V.              Comment

            The majority’s ruling in this case was contrary to the law regarding the appellate process and may lead to negative outcomes moving forward.  The majority claims that due to the lower court’s ability to maintain jurisdiction over a matter and modify existing orders, the statute does not actually require finality in judgment orders.[45] This is simply incorrect. The statutory language states:

            An appeal shall be allowed to the child from any final judgment, order or decree made under the provisions of this chapter and may be taken on the part of the child by its parent, guardian, legal custodian, spouse, relative or next friend. An appeal shall be allowed to a parent from any final judgment, order or decree made under the provisions of this chapter which adversely affects him. . . [46]

            Even if, as the majority points out, the statute is silent as to the meaning of the word “final,” an ordinary meaning should be applied.  In ordinary civil cases, for a judgment to be final, it must “dispose of all parties and all issues in the case, leaving nothing for final determination before it is final and appealable.”[47]  Here, the issue of restitution was not fully determined until October 6, 2021.[48]  The allotted thirty days for filing a notice of appeal should not have been initiated after the disposition date of March 2.  The majority’s blatant disregard for the statute’s plain language may lead courts down a slippery slope and infringe on the rights of juveniles who are charged with misconduct.  If the court is able to overlook the commonly held legal definition of the term “final” in the juvenile context, what impact would that have on appellate procedure in an ordinary civil proceeding?  Would courts be able to claim that cases have been adjudicated and finalized while issues have been left for determination? An accused right to appeal should attach after all matters have been decided by a court.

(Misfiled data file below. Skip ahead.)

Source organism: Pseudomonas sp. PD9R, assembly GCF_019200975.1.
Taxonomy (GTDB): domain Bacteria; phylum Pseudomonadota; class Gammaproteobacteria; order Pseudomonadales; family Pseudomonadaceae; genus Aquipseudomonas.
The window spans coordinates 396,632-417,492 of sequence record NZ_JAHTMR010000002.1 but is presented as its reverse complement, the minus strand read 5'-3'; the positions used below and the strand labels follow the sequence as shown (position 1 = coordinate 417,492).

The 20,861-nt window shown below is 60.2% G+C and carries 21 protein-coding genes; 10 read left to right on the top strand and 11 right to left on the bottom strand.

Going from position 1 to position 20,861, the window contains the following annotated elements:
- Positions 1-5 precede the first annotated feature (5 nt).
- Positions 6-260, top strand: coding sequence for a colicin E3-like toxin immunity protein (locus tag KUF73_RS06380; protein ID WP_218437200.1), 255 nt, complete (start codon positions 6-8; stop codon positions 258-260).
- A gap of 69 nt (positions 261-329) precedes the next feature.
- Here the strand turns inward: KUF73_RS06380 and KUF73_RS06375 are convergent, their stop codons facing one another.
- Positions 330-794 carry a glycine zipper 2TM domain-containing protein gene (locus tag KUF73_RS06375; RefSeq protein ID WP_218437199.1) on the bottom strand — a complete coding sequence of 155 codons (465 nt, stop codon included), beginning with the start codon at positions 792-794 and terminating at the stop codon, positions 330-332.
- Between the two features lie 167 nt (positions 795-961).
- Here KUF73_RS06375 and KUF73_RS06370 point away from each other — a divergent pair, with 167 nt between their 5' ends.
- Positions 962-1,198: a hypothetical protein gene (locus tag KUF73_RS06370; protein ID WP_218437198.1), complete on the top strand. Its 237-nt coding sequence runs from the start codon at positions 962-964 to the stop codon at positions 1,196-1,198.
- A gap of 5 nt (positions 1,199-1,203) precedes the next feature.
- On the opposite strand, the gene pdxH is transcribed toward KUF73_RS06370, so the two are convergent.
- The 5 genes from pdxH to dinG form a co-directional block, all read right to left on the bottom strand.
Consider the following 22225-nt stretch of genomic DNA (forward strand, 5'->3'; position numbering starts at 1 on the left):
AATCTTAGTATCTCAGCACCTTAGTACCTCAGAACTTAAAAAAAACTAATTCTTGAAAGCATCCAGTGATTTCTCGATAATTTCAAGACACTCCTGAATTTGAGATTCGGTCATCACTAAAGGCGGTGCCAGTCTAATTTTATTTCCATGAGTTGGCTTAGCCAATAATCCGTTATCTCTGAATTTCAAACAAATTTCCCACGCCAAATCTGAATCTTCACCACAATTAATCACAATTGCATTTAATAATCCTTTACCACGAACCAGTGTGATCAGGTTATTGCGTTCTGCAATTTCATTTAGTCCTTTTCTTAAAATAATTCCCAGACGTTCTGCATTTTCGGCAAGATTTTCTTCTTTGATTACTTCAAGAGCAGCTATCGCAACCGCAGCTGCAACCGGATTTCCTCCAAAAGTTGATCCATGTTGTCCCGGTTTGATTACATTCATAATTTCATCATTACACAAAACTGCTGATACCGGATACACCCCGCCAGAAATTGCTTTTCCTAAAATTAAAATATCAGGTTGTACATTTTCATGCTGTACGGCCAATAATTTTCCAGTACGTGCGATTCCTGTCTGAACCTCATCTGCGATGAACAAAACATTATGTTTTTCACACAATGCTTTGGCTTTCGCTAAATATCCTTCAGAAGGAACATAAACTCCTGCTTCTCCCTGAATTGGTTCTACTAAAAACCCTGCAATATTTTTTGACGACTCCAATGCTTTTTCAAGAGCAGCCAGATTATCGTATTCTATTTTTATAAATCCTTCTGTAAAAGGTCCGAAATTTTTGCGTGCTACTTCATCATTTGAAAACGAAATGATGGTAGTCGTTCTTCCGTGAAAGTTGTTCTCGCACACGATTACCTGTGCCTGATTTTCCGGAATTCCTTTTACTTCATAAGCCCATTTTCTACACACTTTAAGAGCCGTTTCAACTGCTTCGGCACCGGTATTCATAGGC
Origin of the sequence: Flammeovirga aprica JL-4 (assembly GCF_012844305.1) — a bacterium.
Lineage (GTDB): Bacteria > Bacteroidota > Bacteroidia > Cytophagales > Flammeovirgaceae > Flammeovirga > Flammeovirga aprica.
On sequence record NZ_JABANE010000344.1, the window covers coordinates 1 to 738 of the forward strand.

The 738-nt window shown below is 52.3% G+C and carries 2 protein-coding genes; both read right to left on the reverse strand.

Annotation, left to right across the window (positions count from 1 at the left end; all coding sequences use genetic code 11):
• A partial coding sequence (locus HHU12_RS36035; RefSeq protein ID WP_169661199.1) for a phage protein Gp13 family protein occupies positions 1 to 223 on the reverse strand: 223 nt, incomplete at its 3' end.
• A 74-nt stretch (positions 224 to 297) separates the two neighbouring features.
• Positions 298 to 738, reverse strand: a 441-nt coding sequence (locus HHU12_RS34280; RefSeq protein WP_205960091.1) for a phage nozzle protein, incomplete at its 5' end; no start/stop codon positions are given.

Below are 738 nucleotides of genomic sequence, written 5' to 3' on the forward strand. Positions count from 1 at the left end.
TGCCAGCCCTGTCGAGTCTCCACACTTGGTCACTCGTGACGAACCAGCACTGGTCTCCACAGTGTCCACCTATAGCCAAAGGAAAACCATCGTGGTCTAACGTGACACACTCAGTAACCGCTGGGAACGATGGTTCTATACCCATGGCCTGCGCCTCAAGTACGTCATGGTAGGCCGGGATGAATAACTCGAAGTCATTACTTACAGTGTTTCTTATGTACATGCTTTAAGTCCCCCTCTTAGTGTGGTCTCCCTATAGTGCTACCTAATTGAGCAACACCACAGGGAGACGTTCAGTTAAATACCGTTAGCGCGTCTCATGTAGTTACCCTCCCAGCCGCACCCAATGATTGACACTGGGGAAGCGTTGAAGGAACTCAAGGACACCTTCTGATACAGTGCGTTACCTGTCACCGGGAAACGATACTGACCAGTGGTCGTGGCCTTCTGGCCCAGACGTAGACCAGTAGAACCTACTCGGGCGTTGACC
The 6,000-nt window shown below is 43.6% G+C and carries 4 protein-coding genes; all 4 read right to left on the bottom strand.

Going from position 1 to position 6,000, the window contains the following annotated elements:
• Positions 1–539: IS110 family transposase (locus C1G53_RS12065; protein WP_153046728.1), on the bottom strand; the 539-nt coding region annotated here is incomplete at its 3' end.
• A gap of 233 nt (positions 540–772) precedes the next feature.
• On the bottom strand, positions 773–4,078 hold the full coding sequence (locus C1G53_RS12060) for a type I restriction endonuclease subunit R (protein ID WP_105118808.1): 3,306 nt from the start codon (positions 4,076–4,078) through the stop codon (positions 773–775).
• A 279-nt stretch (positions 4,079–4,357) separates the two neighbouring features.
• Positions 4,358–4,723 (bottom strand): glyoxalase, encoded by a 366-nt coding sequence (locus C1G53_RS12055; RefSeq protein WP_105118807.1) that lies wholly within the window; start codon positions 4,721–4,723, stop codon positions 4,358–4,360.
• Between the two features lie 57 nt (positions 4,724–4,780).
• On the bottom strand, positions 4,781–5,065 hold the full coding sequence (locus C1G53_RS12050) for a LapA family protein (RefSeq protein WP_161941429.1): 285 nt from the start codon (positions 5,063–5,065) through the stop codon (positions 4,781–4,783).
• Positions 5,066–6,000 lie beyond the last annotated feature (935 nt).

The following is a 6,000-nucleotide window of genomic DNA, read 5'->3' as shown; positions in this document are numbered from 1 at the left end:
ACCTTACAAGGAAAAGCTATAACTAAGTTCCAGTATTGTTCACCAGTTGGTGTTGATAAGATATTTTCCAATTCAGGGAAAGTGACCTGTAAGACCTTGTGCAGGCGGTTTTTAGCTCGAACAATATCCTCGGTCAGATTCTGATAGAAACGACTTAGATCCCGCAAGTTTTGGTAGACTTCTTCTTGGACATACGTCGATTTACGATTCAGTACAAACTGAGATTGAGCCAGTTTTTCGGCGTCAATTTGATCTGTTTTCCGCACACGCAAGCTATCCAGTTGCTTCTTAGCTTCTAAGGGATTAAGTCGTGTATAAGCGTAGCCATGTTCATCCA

VI.              Conclusion

            Civil procedure failed the Juvenile in this case. The court’s ruling sets precedent that runs afoul of the understood law regarding appellate procedure. Stripping the meaning of the word “final” in this legal context could lead to infringement of rights of the accused and cause confusion amongst the courts adjudicating issues pertaining to appellate review.


[1] “Child means any person under eighteen years of age.” Mo. Rev. Stat. § 211.021.2.

[2] Mo. Rev. Stat. § 211.011.

[3] P.D.E. v. Juv. Officer, 669 S.W.3d 129, 130 (Mo. 2023) (en banc).

[4] Id. at 131.

[5] Id.

[6] Id.

[7] Id.

[8] Id.

[9] Id.

[10] Id.

[11] Id.

[12] Id.

[13] Id. at 131–33.

[14] Id.

[15] Mo. Rev. Stat. § 211.031.1(3).

[16] See Mo. R. Prac. P. Juv. Ct. & Fam. Ct. 128.02; Mo. R. Prac. P. Juv. Ct. & Fam. Ct. 128.03.

[17] Mo. R. Prac. P. Juv. Ct. & Fam. Ct. 128.02.

[18] Id.

[19] Mo. R. Prac. P. Juv. Ct. & Fam. Ct. 128.03.

[20] Id.

[21] Mo. Rev. Stat. § 211.181.3.

[22] Mo. Rev. Stat. § 211.181.3(7).

[23] Mo. Rev. Stat. § 211.261.1.

[24] In re M.P.R., 381 S.W.3d 392, 393 (Mo. App. 2012).

[25] P.D.E. v. Juv. Officer, 669 S.W.3d 129, 133 (Mo. 2023) (en banc).

[26] Id.

[27] Id.

[28] Id.

[29] Id. at 132.

[30] Id. (referencing N.D. v. B.J.D., 857 S.W.2d 835, 842 (Mo. App. 1993)).

[31] Id.

[32] Id.

[33] Id. at 133–34.

[34] Id.

[35] Id.

[36] Id.

[37] Id. at 136.

[38] Id.

[39] Id.

[40] Id. (referencing N.D. v. B.J.D., 857 S.W.2d 835, 842 (Mo. App. 1993)).

[41] Id. at 140–41.

[42] Id.

[43] Id.

[44] Id.

[45] Id. at 133–34.

[46] Mo. Rev. Stat. § 211.261.1.

[47] P.D.E. v. Juv. Officer, 669 S.W.3d 129, 136 (Mo. 2023) (en banc) (referencing T.G. v. T.G., 455 S.W.2d 3, 7 (Mo. App. 1970)).

[48] Id. at 131.